I see that termination resistors might be needed for some communication lines. What about UART, I2C and SPI, are they needed ? If yes, how do we choose their values?

  • 1
    \$\begingroup\$ What did you find so far about the topic? \$\endgroup\$ – Bence Kaulics Sep 13 '16 at 19:22
  • \$\begingroup\$ It is dependent on the freqency. Usually something to match the transmission line impedance better... Typically 22 or 47 ohm resistors are used. If your signal is below 1 MHz, don't worry about them. \$\endgroup\$ – MadHatter Sep 13 '16 at 19:56

Take 50 MHz clock SPI.

50 MHz has a fundamental wavelength of 6 metres but you could argue that due to the fast rising edges everything up to the 5 th harmonic is potentially capable of disrupting the shape too much if terminations are not applied. So that's a wavelength of 1.2 metres.

On the other hand, on PCBs, the speed of signals is about 60% the speed of light so that fifth harmonic has a wavelength of 0.7 metres.

A sensible rule of thumb suggests reasonably that you need to consider adding a termination if the transmission line is longer that about one-tenth of a wavelength - so if your PCB tracks are more than 7 cm long then you should consider a termination but, you'll probably get away without one for a few more centimetres and, if the edges your chip generates are not that fast maybe you can consider the 3rd harmonic as the benchmark rather than the fifth harmonic.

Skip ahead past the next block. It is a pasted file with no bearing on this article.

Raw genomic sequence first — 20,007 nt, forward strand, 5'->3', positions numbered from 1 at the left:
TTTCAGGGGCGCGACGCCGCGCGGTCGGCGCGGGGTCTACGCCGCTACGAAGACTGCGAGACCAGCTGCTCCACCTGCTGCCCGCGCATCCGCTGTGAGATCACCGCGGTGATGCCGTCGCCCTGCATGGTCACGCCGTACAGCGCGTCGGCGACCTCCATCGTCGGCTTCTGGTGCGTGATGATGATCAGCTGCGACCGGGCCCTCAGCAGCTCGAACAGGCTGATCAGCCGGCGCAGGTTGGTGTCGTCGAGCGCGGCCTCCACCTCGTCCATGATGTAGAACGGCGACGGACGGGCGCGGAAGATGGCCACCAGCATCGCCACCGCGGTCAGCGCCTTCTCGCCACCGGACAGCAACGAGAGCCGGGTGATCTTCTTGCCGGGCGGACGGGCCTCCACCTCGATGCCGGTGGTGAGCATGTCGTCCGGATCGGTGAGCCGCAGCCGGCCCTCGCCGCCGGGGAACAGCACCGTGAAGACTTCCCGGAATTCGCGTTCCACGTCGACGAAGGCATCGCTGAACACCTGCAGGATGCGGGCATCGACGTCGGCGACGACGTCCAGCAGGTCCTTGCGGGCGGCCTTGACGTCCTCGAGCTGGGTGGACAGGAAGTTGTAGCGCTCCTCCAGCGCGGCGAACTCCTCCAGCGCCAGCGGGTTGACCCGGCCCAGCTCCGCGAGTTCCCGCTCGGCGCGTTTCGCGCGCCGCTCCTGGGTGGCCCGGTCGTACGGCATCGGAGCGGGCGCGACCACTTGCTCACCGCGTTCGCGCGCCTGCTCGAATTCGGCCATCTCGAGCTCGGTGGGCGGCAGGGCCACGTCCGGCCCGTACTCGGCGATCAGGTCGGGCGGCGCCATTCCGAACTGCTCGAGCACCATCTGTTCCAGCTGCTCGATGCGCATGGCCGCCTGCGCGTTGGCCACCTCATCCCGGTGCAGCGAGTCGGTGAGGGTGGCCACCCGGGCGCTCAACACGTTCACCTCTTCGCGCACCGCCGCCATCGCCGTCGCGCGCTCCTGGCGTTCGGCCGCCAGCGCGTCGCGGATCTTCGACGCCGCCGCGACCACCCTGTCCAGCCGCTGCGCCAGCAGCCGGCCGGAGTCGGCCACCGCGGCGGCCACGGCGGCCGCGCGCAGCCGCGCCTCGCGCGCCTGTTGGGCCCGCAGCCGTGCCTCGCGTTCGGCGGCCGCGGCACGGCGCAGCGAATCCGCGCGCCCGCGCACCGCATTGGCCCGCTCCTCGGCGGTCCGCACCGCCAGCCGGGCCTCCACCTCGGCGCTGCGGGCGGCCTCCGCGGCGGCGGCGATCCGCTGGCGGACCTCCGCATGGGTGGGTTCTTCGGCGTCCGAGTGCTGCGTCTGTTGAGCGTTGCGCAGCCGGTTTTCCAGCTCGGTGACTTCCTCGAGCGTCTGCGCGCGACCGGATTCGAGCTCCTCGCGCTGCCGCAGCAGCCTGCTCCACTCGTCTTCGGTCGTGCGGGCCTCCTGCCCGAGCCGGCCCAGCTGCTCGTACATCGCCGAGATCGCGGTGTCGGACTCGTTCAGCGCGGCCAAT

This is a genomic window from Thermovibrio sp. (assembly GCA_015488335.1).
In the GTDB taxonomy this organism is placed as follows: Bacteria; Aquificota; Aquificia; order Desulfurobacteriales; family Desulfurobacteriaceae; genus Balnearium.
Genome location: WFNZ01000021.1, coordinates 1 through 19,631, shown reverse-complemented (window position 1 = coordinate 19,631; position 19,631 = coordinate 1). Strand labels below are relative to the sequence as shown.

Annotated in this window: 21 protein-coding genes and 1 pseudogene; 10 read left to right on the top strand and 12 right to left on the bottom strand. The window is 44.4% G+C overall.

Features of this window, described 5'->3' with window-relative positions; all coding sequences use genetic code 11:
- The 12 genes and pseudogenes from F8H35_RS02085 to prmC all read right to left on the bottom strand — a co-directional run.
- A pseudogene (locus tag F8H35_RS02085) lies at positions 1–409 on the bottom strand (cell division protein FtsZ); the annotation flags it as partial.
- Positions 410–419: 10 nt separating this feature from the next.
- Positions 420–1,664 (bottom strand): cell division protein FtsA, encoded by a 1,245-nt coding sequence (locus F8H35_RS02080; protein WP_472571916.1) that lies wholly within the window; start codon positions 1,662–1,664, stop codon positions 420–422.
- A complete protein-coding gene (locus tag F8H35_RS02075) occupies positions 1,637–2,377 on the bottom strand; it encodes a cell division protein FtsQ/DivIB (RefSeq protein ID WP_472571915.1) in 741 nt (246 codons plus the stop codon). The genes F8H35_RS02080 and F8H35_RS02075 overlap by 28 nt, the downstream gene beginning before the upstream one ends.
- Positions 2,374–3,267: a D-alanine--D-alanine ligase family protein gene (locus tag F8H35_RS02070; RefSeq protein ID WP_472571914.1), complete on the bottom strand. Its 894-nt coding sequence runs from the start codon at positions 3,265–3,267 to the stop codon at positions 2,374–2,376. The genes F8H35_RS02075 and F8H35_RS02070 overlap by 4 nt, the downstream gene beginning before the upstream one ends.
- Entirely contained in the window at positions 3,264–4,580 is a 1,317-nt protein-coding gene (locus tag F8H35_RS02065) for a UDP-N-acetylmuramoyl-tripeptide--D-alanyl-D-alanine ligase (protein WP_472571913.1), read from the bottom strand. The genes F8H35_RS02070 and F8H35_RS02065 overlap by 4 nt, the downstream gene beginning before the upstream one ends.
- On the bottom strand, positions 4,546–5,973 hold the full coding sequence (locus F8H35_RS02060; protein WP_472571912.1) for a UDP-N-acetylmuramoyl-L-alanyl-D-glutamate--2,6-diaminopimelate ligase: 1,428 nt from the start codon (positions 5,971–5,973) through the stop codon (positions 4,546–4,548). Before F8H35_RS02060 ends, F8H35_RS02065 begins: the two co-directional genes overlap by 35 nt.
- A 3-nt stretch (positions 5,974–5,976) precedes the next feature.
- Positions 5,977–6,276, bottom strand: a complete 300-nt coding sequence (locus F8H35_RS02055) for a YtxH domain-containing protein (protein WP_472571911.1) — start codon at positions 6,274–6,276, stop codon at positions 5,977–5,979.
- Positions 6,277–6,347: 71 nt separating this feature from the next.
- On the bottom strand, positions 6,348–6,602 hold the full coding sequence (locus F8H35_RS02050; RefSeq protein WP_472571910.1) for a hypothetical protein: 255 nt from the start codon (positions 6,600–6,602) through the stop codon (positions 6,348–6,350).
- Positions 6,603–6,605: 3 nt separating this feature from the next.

The same argument applies for UART transmission but it's a little different with I2C because of the pull-up resistors and the inability to drive very fast edges due to the output device being active only in the low state.


UART signals transmitted with RS232 levels are done without termination resistors due to the slow rising and falling edges. But when RS485 is used for UART signals, termination ressistors are used frequently.


Your Answer

By clicking “Post Your Answer”, you agree to our terms of service, privacy policy and cookie policy

Not the answer you're looking for? Browse other questions tagged or ask your own question.